Skip to main content

Look What Mio Started!

I posted an article about some very interesting interactive advertising for the water enhancement liquid call Mio back in 2012 when this category was fairly new: Totally Interactive Advertising . It is hard to create print advertising that truly stands out so I was eager to share the concept. (Basically, you dip the ad in water and it recreates what the product does when added to a glass of water.)

Since then the category has matured. More brands have joined Mio on shelf and Mio has continued to create brand extensions. Here is how many brands there are to choose from now. It is truly overwhelming:


Right next to these liquid water enhancers are their forefathers, the powered water enhancers, such as Crystal Light and the original grand daddies of them all Tang and Kool-Aid:


We all know why this proliferation of products starts.The Krafts of this world need to be innovative and come up with different product categories to make us consume more. Do we really need this many ways to flavor our water? And what exactly is in these products? They promise to give us additional energy and vitamins. I did a little research and I found an article on the Fooducate blog by Hemi Weingarten from 2011 that profiled the new Mio product. In fact, there is really nothing of nutritional value in these products:

Water, Citric Acid, Propylene Glycol, Malic Acid, Contains Less than 2% of Natural Flavor, Sucralose and Acesulfame Potassium (Sweeteners), Potassium Citrate, Red 40, Blue 1, Potassium Sorbate (Preservative).

A more current article on the same topic from Nutrition Sleuth said basically the same thing: "Unfortunately, these stylish water enhancers are 100 percent marketing hype and zero percent substance. The trivial amount of vitamins they contain — typically B vitamins, which are promoted as energy enhancers — won’t give you a health boost."

Marketing hype or a nutritious drink aside, people are buying them and the category continues to grow. Look how many have joined the fray:

Private Label









Now I have a confession to make. After doing my research and discovering that not just these water enhancers but also the bottled drinks such as Vitamin Water Zero and Powerade are just as nutritionally challenged. I was totally bummed. I LOVE Vitamin Water Zero. I drink 2-3 a day. Also, if I don't have a bottle on hand, I turn to Mio. Not a great habit to have but I could have worse. Imagine my delight when I found that Vitamin Water Zero had introduced it's own water enhancer:



I thought I could save a substantial amount of money if I could just flavor my water. Plus I could cut down on the number of plastic bottles being tossed out. (I should note, that the Vitamin Water bottles are PETE 1 recyclable.) Well, after trying the product I can say confidently that it doesn't taste anything like the bottled version so I'm back to my bottled habit with Mio on the side. If it helps me to drink more water, then I will look the other way when it comes to the potentially harmful chemicals and trace vitamins that can't hurt me.

In the meantime, the water enhancement category continues to grow and morph. New benefits and flavors continue to be introduced. Check out the Mio Artist Series in Orange Vanilla. It contains "NATURAL FLAVOR WITH OTHER NATURAL FLAVOR". What the heck does that mean?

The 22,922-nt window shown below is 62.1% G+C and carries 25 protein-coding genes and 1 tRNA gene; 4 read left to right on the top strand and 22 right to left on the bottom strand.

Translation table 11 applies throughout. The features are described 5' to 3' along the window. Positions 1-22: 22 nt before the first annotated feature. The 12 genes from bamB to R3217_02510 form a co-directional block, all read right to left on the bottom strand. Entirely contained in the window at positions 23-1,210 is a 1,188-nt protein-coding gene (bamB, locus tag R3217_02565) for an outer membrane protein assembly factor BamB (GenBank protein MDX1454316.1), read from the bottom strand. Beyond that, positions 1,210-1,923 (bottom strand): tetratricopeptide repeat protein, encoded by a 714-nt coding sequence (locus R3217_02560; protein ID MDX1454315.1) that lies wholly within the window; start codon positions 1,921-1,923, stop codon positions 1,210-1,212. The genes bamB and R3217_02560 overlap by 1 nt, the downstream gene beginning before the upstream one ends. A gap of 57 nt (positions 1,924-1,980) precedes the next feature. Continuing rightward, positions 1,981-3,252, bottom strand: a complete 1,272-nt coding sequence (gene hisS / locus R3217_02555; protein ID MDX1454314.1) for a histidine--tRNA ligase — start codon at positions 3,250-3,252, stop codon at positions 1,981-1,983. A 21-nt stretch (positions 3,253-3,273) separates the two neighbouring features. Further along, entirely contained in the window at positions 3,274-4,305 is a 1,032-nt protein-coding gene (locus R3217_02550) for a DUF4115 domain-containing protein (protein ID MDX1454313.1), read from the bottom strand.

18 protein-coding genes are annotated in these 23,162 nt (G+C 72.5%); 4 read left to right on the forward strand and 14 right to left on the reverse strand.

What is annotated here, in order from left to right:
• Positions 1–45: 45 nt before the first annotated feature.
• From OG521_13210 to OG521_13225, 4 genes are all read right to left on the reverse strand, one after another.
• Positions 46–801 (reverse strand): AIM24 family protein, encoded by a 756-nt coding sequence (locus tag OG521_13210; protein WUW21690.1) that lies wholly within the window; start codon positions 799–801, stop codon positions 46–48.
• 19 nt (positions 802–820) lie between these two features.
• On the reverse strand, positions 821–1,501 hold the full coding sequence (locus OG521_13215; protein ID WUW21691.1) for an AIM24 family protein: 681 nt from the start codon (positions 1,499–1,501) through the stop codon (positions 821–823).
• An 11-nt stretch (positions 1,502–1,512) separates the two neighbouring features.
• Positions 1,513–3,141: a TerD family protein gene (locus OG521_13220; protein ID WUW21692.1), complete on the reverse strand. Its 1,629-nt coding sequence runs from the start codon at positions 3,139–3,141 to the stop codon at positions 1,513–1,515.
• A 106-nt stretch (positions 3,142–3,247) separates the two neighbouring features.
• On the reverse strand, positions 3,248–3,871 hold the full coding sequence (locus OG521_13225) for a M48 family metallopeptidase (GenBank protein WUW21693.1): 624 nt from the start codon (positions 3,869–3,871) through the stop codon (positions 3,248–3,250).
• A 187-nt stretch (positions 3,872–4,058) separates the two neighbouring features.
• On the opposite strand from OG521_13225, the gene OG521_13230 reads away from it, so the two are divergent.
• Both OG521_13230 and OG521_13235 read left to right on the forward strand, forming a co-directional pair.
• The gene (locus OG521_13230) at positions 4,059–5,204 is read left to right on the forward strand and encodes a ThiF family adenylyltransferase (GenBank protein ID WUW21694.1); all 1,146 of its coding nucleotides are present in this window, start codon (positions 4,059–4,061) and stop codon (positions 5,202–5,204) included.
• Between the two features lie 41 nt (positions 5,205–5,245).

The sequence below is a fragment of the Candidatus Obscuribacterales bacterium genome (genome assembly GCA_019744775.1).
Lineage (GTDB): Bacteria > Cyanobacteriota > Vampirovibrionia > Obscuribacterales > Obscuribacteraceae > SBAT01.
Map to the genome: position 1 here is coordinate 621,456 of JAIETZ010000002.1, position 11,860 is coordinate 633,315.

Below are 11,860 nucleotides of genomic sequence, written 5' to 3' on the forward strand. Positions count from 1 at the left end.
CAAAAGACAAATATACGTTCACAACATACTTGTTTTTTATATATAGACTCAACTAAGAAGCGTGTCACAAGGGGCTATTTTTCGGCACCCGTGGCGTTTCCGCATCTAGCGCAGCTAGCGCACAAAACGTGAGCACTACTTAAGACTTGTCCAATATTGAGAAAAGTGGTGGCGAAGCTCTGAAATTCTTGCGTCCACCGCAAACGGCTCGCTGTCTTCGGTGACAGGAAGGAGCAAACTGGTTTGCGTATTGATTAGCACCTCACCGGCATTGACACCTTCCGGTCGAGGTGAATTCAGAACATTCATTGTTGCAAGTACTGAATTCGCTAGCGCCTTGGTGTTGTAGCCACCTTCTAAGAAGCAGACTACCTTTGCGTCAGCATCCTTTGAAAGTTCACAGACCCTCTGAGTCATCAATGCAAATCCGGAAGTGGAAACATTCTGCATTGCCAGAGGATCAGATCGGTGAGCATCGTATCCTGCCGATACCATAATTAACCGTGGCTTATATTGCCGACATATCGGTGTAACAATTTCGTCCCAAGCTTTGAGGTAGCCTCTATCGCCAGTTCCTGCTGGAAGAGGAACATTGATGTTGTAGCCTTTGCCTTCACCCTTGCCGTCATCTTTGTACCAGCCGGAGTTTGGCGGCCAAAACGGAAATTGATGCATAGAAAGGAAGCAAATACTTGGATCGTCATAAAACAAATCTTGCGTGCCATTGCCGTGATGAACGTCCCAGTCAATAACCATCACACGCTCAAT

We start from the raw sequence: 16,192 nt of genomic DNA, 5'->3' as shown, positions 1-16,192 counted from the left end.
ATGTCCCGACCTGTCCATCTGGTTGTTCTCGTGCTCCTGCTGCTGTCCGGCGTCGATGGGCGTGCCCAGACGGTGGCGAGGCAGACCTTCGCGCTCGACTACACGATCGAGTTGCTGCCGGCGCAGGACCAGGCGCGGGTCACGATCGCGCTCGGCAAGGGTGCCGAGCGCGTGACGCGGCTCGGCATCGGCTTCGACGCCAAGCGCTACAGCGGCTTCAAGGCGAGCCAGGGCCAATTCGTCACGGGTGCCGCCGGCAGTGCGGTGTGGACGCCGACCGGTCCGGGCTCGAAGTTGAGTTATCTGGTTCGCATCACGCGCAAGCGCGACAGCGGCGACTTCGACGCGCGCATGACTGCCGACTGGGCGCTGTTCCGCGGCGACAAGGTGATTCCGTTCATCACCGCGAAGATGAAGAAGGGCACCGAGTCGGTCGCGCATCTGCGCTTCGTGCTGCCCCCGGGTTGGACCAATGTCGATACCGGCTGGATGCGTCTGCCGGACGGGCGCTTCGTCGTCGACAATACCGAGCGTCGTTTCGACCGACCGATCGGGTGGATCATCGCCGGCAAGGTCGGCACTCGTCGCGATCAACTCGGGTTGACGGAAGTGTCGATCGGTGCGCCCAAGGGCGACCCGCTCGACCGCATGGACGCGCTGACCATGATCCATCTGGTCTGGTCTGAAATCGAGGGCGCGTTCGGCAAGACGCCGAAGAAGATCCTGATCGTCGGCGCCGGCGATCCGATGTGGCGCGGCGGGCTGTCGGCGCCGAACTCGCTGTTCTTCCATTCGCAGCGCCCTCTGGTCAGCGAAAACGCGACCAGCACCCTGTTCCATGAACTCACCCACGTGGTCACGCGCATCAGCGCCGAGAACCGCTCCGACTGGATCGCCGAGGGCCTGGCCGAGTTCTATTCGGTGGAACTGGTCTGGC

The Mio website showcases all of the categories and flavors it offers Make It Mio.


Patty Jensen is Vice President of Account Services at JDA Inc, a graphic design firm that specializes in supporting companies' branding and retail efforts with a Unified Marketing approach. To learn more, click here.



Comments

Popular posts from this blog

How Lo Can You Go?

Squarespace and Fiverr Offers Logos at Rock-Bottom Prices; Should People Bite?

The company Squarespace, most famous for providing easy-to-use editable templates to make well-designed websites attainable for the masses, upped the ante recently by launching an app for do-it-yourself logos. This, predictably, had the design community up in arms. Making a technical enterprise like building a website simple was one thing, but encroaching upon logo design, which calls for a special alchemy of creativity and communication expertise to capture a company’s essence in one eloquent mark? Blasphemy! To be sure, as this Wired article points out, the demographic for this app would never have even considered hiring a professional graphic designer in the first place, so it’s doubtful it would take any jobs away from established designers or firms, but it could potentially increase the proliferation of badly designed logos, and possibly make it harder for designers who are just starting out to find jo…

Packaging: 10 Steps to a Better Process

1. Prioritize. Prioritize. Prioritize. When three people are talking to you, you can’t hear them all. The same is true for design. Visual priority must be established from the very beginning of the design process. If every item is given primary importance, nothing becomes important. The visual priorities are what drive how all creative will be judged. The design firm should include as part of their creative brief, a hierarchy of 5 communication points for the front of the package. This includes 1) brand 2) product name 3) why-to-buy statement 4) feature points 5) product image.

2. Come together. Everyone has an opinion, so clear project objectives are vital to any job. Consensus regarding the creative brief must be obtained from the people expected to judge the package design from within your corporation. Without this consensus, the design process will fall apart. Without clearly stated, agreed-upon objectives, you are not able to provide constructive feedback. As soon as you start to …